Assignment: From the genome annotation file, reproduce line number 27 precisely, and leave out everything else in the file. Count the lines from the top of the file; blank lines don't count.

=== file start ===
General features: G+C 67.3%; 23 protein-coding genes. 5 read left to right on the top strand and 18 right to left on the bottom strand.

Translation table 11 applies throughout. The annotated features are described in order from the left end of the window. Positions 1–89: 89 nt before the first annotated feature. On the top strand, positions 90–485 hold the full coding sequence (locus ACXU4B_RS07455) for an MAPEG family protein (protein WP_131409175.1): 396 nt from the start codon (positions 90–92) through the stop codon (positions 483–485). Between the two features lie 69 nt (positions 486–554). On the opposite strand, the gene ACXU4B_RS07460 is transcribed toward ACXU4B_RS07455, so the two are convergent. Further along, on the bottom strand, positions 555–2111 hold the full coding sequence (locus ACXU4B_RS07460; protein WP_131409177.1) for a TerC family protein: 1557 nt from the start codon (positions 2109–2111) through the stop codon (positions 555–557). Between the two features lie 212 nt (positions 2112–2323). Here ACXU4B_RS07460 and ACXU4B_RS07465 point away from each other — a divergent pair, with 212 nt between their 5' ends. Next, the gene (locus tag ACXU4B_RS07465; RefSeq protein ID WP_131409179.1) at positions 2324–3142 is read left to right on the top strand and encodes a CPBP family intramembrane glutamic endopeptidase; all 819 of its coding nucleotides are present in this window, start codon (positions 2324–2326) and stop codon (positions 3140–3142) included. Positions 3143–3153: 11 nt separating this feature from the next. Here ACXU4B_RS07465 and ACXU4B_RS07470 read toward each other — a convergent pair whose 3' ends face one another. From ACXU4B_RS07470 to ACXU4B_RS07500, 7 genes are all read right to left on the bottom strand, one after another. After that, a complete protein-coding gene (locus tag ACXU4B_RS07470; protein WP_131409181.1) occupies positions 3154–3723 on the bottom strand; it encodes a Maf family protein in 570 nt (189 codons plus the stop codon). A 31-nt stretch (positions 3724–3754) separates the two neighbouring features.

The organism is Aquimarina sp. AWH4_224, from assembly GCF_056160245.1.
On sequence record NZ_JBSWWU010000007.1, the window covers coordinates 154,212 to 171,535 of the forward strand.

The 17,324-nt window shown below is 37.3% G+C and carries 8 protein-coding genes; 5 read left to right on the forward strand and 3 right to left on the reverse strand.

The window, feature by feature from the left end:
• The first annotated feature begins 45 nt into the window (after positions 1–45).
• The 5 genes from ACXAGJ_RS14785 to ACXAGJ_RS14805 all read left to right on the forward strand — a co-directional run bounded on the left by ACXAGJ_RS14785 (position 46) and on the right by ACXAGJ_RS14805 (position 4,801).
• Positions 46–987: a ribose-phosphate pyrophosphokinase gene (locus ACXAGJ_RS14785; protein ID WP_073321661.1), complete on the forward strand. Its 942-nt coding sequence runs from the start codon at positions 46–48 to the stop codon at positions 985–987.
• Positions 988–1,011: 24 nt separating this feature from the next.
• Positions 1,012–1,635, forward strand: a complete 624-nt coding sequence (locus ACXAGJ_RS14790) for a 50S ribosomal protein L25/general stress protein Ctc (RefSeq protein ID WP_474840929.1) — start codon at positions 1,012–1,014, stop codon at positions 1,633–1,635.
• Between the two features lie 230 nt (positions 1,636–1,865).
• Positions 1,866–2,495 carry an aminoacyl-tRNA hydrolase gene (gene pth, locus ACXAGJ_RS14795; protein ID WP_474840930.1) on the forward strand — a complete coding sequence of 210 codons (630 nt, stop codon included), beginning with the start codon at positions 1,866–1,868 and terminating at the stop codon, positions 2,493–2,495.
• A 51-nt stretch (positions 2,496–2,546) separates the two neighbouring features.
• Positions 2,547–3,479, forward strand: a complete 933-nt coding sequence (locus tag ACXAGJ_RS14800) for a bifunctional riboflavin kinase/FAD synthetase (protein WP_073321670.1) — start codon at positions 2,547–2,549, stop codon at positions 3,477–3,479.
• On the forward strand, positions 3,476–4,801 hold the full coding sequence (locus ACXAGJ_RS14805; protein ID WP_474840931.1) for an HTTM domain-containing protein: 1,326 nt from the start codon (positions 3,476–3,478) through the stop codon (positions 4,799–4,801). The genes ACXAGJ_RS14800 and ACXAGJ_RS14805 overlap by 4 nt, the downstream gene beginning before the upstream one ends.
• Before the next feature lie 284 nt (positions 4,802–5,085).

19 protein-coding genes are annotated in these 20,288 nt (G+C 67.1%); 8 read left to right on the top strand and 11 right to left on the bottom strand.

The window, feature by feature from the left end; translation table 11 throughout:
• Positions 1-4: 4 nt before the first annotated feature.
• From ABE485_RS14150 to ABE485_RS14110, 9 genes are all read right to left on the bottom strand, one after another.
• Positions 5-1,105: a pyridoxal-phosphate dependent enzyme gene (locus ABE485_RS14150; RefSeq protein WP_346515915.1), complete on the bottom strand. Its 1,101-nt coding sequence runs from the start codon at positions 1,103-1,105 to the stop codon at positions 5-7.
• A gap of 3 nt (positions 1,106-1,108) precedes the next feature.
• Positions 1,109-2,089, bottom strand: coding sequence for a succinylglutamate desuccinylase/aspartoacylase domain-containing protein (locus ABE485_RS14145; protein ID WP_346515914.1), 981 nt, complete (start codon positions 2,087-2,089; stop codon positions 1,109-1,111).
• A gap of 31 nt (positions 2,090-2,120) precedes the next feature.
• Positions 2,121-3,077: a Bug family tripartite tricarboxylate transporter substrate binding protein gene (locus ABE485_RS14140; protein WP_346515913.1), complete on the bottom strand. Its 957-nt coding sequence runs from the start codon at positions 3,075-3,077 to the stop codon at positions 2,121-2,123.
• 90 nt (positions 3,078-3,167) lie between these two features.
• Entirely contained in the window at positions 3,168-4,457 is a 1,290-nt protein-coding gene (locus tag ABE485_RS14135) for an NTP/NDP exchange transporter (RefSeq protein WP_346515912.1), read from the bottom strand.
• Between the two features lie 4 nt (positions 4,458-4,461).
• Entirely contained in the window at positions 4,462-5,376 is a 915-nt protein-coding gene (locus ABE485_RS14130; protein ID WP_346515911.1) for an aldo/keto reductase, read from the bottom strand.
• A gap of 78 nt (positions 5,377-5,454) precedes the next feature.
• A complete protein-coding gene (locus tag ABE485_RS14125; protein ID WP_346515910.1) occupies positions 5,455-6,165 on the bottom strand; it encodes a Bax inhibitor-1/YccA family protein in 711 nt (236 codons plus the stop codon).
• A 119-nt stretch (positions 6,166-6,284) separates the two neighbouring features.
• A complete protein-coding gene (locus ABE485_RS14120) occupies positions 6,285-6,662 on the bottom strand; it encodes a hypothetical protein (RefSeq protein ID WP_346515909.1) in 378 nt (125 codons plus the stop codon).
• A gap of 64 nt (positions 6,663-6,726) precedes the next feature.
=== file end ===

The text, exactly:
• 90 nt (positions 3,078-3,167) lie between these two features.